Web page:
A look at how the media responded to the biggest story of the week.
The message could not have been clearer: “The World Health Organization (WHO) today (March 17) called on member states in Southeast Asia region to urgently scale-up aggressive measures to combat COVID-19, as confirmed cases cross 480, and the disease claims eight lives,” it announced.
The warning came amid a sharp rise in coronavirus deaths driven mainly by foreign nationals returning from abroad and a delay in data reporting from previous weeks. Here is how the region’s media responded to the latest developments as Southeast Asia braces itself for another wave of the pandemic.
There are fears healthcare systems could be overcome…
Responding to WHO’s announcement, Channel News Asia reported that healthcare systems in the region might not be able to cope with a steep rise in cases. It described the “drastic measures” nations have already put in place in a bid to control the spread of the virus but offered a gloomy prognosis. “There are concerns that weaker public health care systems in many Southeast Asian countries will be unable to cope with a major outbreak,” it warned.
Meanwhile, Reuters stated that the Malaysian government fears a surge in new cases unless people do all they can to minimise contact with others. “We have a slim chance to break the chain of COVID-19 infections,” it quoted Noor Hisham Abdullah, director-general of Health Malaysia, as saying. “Failure is not an option here. If not, we may face a third wave of this virus, which would be greater than a tsunami, if we maintain a ‘so what’ attitude.”
The Reuter’s article also highlighted criticism of Indonesia for not testing enough potential cases early on, masking the true extent of the problem. However, according to health ministry official Achmad Yurianto, the government hopes to contain the outbreak by the end of the month.
…and there could be consequences in other areas
Governments all over the world have scrambled to release emergency funding in a bid to keep their economies from sliding into recession, but it could be to no avail. According to ratings agency S & P Global, a recession is now “guaranteed”.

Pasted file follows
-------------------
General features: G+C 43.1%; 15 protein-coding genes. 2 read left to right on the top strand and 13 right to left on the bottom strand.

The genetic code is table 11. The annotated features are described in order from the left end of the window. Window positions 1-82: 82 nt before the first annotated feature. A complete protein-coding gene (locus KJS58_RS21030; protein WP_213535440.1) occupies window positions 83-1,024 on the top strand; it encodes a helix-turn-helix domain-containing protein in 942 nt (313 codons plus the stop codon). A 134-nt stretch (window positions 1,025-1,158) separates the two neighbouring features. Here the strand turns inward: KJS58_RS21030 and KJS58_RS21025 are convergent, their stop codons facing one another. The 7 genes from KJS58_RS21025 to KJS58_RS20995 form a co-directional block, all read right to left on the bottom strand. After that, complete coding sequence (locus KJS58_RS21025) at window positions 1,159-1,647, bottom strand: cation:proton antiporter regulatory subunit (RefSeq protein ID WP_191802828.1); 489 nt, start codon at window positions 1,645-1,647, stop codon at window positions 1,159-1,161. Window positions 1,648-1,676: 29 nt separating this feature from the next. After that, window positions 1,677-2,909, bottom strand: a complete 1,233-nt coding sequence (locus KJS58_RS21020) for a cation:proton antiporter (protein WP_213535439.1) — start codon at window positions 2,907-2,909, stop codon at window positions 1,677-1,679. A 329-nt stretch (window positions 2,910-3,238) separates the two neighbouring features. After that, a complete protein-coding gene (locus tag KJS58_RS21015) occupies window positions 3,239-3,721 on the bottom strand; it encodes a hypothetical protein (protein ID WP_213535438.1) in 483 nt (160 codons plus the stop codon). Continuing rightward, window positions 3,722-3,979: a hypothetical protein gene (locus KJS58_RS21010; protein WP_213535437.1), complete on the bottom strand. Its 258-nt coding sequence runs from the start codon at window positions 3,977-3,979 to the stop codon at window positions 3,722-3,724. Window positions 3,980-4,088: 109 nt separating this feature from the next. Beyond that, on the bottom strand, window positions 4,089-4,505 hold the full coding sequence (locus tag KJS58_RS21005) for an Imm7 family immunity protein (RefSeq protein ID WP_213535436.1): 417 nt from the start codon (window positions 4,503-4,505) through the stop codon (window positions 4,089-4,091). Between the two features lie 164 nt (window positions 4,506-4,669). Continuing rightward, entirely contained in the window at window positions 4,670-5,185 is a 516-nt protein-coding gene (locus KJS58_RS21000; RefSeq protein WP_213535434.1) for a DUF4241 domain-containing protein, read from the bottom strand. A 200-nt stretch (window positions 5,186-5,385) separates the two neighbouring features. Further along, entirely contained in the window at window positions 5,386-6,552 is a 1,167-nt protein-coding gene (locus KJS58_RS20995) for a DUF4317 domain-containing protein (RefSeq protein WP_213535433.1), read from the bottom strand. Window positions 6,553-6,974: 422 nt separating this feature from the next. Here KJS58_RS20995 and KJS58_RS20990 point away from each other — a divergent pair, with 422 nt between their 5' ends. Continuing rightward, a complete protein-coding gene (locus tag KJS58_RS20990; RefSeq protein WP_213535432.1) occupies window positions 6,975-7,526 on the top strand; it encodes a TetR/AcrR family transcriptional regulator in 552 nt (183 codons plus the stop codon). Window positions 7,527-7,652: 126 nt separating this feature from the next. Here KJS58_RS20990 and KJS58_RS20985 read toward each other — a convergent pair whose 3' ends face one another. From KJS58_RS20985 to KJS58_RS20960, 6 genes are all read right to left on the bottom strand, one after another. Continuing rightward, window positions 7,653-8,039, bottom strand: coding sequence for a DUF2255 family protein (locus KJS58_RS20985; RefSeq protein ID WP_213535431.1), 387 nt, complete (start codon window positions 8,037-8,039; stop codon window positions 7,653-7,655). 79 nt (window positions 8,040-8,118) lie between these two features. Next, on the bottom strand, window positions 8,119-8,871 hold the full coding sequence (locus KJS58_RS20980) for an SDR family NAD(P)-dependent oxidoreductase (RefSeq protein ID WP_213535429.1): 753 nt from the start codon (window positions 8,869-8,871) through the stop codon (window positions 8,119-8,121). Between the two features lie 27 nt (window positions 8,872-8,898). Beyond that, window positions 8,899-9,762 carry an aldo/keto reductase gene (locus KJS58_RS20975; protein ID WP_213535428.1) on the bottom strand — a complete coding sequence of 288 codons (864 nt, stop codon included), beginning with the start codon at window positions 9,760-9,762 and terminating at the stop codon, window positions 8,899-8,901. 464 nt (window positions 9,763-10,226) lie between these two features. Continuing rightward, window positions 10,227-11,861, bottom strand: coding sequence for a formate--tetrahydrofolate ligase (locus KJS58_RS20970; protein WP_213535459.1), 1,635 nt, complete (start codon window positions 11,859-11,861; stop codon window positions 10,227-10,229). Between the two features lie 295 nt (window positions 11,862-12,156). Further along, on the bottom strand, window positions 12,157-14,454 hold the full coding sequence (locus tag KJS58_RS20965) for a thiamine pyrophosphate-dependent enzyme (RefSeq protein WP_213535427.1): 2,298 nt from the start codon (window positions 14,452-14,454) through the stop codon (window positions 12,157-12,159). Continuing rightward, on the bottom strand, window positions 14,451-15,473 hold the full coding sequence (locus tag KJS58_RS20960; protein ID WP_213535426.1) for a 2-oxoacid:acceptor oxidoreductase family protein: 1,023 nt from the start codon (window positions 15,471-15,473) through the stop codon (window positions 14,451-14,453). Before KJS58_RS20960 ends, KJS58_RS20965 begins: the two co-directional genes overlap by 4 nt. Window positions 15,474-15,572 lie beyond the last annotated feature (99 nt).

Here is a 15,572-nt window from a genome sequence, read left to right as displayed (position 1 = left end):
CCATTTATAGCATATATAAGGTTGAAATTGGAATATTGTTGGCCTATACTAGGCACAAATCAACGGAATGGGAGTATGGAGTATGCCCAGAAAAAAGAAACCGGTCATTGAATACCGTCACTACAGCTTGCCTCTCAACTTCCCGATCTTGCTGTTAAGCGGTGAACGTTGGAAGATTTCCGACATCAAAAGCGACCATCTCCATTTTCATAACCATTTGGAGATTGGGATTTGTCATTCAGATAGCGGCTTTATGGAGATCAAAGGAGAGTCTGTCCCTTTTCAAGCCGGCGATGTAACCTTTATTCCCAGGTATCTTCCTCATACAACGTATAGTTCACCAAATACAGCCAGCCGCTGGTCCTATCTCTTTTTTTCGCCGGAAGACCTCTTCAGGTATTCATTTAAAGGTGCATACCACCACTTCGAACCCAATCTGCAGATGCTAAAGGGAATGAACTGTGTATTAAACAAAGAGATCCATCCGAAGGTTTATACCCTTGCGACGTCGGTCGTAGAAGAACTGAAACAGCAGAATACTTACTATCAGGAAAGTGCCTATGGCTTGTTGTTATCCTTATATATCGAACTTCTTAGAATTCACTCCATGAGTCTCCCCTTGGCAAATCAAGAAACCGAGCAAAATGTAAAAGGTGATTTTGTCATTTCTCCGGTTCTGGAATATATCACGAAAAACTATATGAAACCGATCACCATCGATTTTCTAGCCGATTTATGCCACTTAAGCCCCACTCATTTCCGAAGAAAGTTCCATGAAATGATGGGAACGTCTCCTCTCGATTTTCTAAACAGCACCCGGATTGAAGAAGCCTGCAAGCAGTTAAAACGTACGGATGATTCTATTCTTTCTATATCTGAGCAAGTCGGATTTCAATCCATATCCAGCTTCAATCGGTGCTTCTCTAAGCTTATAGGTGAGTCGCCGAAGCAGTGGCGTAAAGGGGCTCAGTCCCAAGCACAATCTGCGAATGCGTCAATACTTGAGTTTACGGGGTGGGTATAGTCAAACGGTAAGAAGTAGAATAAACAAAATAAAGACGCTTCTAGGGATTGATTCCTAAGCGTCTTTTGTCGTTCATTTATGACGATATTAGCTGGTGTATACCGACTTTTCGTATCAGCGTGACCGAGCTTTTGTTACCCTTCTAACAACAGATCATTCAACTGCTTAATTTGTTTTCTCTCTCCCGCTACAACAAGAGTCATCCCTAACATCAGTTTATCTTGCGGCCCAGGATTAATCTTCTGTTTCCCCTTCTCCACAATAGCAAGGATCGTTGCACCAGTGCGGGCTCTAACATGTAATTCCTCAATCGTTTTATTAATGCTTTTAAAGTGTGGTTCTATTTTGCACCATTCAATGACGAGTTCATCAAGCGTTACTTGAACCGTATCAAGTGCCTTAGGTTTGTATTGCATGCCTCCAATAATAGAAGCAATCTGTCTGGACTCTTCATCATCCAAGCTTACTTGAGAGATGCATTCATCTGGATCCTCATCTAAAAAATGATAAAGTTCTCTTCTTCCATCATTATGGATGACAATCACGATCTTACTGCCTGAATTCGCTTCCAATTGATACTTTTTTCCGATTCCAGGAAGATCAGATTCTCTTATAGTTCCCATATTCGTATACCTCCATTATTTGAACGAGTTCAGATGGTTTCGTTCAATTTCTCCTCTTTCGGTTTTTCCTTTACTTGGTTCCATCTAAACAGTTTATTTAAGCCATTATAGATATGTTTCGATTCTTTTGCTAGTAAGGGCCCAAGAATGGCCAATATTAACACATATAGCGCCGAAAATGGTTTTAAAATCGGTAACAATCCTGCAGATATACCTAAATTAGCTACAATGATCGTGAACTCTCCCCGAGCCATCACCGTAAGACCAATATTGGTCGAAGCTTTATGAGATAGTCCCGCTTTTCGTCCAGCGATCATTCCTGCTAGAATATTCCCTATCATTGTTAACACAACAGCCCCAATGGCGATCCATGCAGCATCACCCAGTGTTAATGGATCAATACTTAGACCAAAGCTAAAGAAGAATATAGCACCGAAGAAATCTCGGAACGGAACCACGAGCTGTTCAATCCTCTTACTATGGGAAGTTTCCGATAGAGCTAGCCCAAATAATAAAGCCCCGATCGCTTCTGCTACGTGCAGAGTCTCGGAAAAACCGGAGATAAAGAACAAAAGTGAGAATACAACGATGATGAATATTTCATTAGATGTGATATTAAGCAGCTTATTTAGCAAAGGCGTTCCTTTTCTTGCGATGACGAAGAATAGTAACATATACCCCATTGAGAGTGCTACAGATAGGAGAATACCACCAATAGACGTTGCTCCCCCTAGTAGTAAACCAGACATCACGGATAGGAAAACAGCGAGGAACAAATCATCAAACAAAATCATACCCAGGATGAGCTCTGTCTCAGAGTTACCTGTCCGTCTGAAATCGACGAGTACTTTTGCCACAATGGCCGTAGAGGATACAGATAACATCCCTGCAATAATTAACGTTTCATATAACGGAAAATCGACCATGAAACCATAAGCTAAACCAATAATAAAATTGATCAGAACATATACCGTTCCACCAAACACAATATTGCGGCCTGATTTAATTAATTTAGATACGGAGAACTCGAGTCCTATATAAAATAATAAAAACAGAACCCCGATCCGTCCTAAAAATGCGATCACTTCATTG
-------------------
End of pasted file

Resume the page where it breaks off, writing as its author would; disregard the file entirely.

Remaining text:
David Hutt, writing in The Diplomat, argued that the current public health crisis will have continued knock-on effects on the region’s economies and eventually on the political outlook. He predicted that autocratic governments—without strong economic growth figures to bolster their positions—will not hesitate to employ repressive mechanisms and clamp down on free speech.
“Worse may follow, however, if Southeast Asian economies tank, infection cases spike, and the all-in-it-together mentality that appears to be sustaining across much of the region, especially those that have been on lockdown for some weeks, starts to unravel,” he concluded.
ASEAN’s unity has come under scrutiny
It is worth clarifying that WHO Southeast Asia only includes Indonesia and Thailand; the other eight ASEAN nations come under WHO’s West Pacific Regional Office (WPRO). The countries with the highest death rates in the region are split between the two offices (on March 20, Indonesia’s was 8.4%, the Philippines’ 7.5%). The global average is estimated to be 3.4%.
Writing in The Jakarta Post, Dian Septiari noted that the advice from the Southeast Asia Regional Office is more urgent than anything WPRO issued despite the numbers suggesting those countries should also to be putting more stringent measures in place.
Quoting Indonesian President Joko Widodo’s confirmation of an investigation into whether hundreds of its citizens were exposed to the virus in Malaysia, she went on to highlight how ASEAN members have engaged in “unproductive quarrels” while fighting the outbreak. Further proof, if any were needed, that COVID-19 is a threat not just to global health, but to the very fabric of Southeast Asian society.
Indonesia and Singapore clashed over information sharing. Some countries moved quicker than others to lock down areas and close borders, causing additional inter-government friction. “These incidents, as well as the different policy decisions that ASEAN countries have made in response to the pandemic, have served to underline the discrepancy between neighbouring countries and cast doubt on the feasibility of a united regional response, despite the group already having several response mechanisms in place,” she wrote.
A week is a long time in politics; it feels even longer in the grip of a global pandemic. Just ten days ago, the WHO praised Singapore’s efforts in containing the initial phase of the outbreak, but even there they are now battling a spike in cases.
That suggests there is worse to come for the rest of Southeast Asia and illustrates why WHO Southeast Asia is so adamant about stepping up the fight. As the Regional Director Dr Poonam Khetrapal Singh put it, “Urgent and aggressive measures are the need of the hour. We need to act now.” If it was not already, it is high time all nations—ASEAN or otherwise—heeded her advice.